Having been in the market for a new lightweight laptop for some time I pounced on the Asus ux31a Ultrabook when it dropped £300 last week (it has since gone back up to its original price). And being an avid Linux fan the end-plan was to wipe the pre-installed version of Windows and have the whole thing running Ubuntu. When it first arrived though I thought of trying out a dual boot of the stock Windows 8, which I can have a play around with, and also the recently released Ubuntu 12.1o. This wasn’t completely plain sailing as I ran into some issues with the booting of the live USB… anyway, these instructions document what I did to solve the problems I was having and led me to having a running system.
Creating the Windows 8 Recovery Disk
I essentially followed the instructions here but have added some screenshots here too as they show what my system looked like. NOTE: I have not tested my recovery disk
Bring up the run dialog by pressing the key combination [WinKey]+[R] and enter the command RecoveryTools, then OK
In the next Create Recovery Drive window check the Copy the recovery partition from the PC to the recovery disk and click Next
The next window to appear asked me to choose the destination device… I only had the one USB drive inserted so this was the only option.
The process took quite some time (at least an hour) and ended up using just shy of 10GB of space on the USB drive.
Decrease the Windows 8 Partition Size
The next task was to reduce the amount of disk space the Windows 8 was using so I could free some space for the Ubuntu install to sit alongside. Since my dual boot setup was to be fairly temporary I took the option of just using the majority of one of the 2 SSDs for Ubuntu.
Again I brought up the run dialog by pressing the key combination [WinKey]+[R]. I then then entered the command diskmgmt.msc, then OK to run Windows built in Disk Management tool.
This is what the partitions looked like out of the box.
I simply reduced the partition on the 2nd SSD (D) by 97280MB (95GB) which left me with this;
Trying and Installing Ubuntu on the Asus ux31a
Now comes the fun bit… and also the bit that caused me to run through some trial and error steps. Oh, I won’t go into details about creating a bootable Ubuntu USB as this has been covered many times.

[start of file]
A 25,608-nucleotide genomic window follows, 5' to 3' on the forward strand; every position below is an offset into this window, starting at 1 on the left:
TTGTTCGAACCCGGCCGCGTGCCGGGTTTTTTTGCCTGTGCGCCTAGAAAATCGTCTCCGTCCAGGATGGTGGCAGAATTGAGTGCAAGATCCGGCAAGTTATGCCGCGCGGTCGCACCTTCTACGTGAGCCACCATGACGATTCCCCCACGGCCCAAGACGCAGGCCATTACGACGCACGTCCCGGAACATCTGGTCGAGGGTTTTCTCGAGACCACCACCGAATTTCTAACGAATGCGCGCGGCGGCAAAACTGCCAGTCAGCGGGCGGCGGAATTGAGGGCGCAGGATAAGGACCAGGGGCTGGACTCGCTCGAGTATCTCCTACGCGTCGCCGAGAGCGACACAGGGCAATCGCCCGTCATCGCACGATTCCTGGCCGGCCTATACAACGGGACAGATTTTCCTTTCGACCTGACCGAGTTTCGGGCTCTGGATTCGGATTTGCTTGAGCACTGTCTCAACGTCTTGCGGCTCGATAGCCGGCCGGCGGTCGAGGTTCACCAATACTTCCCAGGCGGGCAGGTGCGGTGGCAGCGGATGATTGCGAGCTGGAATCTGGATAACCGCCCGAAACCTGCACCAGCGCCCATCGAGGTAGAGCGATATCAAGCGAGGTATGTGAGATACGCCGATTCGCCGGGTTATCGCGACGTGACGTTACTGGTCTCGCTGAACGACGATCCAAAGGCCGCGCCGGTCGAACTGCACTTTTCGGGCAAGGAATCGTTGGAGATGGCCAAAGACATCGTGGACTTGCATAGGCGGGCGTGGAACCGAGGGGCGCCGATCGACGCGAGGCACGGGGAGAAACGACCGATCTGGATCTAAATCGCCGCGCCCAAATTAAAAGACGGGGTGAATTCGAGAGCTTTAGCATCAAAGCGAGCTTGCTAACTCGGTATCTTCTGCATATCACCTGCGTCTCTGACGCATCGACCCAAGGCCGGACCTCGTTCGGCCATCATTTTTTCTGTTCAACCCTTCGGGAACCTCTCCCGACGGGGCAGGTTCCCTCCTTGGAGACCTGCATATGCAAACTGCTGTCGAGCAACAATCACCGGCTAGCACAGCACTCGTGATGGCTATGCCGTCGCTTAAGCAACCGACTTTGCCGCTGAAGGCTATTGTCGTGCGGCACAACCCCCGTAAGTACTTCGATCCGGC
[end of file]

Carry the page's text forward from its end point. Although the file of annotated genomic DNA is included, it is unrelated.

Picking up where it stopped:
So anyway, I plugged the USB into the ux31a (which was off) and pressed the power button. Then, holding down [esc] to enter the boot menu, I saw the options to boot from the USB drive (prefixed with UEFI which is some secure boot stuff… this is what foxed me). After clicking the option to boot from the USB I was given Ubuntu options menu screen which has the familiar Try Ubuntu, Install Ubuntu etc items. However, on clicking any of these all that happened was some brief USB activity and then the screen would go black/blank… nothing more.
After some hunting around I found an option called Secure Boot from within the BIOS Security tab in the BIOS setup (which you can get to by holding down [esc] during boot. This setting was originally set to Enabled so I swapped it to Disabled then saved the changes, exited the BIOS setup and the rebooted. This time, after clicking Try Ubuntu I was greeted by more USB activity and then a running Live Install instance of Ubuntu… perfect!
I then ran the Ubuntu install making sure to check the Install Ubuntu alongside Windows 8 option. This install went without any issues.
Repair the boot of the Computer
I had already read that the first boot back into Windows 8 might fail, which it did due… throwing some UEFI path error. This was no concern as I already knew that this could be fixed by downloading, installing and running the Ubuntu Boot Repair tool. This I did and that fixed my boot into Windows 8 (not that I’ve used Windows again since installing Windows).
Other Small Tweaks
Getting USB Ports Working Again
I had noticed that when I plugged in USB flash drives that they won’t showing at all. It wasn’t that they weren’t mounting (I don’t think) but actually that the ports were not enabled. To get them working again I had to change the “XHCI Pre-Boot Mode” from auto to disabled in the BIOS. Once this was set any devices inserted into the USB ports were auto mounted.
Middle-click Mouse Button with the Trackpad
One other thing I did was to modify the multi-touch settings so that the 3-finger-click was handled as a middle-click on a conventional mouse. I had grown very use to this middle-click for pasting over my time with Ubuntu on my other machines. This setting is handled, quite crudely by having the following in my ~/bashrc file. I know this isn’t pretty but I always have terminal windows open so it does the trick.
And that is it… for now… and I’ve got to say I’m really enjoying it.